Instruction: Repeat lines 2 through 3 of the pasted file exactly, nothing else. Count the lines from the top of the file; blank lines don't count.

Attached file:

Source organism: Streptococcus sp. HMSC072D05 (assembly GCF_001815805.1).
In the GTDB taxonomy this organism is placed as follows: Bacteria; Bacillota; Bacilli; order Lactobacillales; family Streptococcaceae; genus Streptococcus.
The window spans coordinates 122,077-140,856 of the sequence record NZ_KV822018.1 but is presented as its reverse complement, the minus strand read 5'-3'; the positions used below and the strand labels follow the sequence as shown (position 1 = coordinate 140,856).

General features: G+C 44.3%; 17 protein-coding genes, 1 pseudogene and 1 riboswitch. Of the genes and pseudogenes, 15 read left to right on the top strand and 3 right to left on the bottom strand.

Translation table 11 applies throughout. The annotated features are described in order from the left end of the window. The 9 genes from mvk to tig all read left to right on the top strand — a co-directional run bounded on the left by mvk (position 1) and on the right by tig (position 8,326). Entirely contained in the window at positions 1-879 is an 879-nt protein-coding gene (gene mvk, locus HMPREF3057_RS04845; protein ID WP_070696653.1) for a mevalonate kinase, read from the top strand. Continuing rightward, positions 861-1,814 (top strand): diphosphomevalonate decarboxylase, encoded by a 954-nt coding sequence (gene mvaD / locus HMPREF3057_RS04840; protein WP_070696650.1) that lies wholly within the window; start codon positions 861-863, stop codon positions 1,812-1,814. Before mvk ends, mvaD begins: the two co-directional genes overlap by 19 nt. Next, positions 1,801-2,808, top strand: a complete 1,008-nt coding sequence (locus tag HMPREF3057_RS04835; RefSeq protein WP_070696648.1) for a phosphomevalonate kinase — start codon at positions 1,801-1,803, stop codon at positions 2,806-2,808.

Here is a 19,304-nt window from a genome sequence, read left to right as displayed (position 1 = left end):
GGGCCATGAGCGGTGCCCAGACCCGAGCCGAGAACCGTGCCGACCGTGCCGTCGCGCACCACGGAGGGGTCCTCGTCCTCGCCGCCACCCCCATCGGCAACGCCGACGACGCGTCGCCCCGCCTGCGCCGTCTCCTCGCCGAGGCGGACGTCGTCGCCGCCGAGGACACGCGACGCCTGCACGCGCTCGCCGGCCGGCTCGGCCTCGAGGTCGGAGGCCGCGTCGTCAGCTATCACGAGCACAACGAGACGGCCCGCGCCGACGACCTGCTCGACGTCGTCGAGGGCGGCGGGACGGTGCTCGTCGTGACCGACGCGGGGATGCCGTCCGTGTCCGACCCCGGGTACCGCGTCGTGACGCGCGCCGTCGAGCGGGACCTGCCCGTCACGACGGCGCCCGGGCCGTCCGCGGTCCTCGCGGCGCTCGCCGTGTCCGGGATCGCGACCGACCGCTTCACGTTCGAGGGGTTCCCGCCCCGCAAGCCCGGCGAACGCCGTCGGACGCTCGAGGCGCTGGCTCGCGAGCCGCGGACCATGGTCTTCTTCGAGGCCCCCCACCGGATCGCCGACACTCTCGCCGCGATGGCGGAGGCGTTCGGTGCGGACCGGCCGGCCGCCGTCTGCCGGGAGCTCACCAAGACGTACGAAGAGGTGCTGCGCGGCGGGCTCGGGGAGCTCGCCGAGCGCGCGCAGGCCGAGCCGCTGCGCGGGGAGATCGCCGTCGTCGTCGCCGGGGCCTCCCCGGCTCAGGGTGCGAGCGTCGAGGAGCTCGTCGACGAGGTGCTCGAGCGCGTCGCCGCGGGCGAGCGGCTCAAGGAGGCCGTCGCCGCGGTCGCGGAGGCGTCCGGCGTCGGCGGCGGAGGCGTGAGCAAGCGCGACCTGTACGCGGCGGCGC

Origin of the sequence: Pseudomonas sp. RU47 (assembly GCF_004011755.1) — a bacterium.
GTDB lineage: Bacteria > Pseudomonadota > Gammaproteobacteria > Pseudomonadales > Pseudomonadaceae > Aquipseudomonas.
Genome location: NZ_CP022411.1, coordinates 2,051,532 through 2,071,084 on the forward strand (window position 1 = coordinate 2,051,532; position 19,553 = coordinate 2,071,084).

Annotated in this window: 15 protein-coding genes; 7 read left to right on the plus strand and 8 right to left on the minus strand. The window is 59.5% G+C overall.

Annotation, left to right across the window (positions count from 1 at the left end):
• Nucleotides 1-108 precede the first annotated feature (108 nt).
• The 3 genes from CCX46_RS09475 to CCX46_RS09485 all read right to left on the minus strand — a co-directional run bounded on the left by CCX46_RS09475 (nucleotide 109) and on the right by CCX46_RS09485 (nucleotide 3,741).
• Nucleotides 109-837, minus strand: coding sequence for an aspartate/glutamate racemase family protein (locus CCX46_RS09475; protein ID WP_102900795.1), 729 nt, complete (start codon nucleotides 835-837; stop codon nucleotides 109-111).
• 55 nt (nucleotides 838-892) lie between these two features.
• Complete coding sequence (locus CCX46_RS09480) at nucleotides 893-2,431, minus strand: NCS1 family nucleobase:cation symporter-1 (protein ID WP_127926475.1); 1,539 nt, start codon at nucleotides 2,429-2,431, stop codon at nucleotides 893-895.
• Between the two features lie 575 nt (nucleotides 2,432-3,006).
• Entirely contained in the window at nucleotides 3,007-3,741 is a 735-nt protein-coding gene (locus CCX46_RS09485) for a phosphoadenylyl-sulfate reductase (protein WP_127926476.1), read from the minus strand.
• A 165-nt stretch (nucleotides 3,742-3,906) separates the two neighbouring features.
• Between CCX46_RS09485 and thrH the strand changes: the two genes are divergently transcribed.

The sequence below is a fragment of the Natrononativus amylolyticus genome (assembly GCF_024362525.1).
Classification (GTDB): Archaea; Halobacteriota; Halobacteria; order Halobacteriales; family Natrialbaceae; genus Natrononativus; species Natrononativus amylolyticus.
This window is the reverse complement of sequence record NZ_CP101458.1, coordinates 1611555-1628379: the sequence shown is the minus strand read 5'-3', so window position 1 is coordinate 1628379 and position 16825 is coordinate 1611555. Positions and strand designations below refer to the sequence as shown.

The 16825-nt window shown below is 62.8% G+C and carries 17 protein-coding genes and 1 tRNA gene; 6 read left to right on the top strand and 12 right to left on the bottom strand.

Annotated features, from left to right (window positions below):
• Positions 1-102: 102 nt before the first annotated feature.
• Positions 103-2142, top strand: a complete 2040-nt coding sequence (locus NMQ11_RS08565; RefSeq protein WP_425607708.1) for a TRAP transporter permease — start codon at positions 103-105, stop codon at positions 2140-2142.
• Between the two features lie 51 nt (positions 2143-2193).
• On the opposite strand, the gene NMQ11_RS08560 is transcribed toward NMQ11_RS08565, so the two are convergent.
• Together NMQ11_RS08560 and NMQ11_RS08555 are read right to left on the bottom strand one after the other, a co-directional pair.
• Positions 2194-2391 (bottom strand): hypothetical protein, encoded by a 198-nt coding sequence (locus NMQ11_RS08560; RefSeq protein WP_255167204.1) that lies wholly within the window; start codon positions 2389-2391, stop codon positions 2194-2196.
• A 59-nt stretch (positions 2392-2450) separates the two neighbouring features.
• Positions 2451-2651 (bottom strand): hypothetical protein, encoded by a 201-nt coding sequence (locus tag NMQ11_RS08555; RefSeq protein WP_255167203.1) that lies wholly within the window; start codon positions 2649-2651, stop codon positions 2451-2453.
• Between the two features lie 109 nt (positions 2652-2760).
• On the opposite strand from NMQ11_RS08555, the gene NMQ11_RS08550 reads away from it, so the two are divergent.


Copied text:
In the GTDB taxonomy this organism is placed as follows: Bacteria; Bacillota; Bacilli; order Lactobacillales; family Streptococcaceae; genus Streptococcus.
The window spans coordinates 122,077-140,856 of the sequence record NZ_KV822018.1 but is presented as its reverse complement, the minus strand read 5'-3'; the positions used below and the strand labels follow the sequence as shown (position 1 = coordinate 140,856).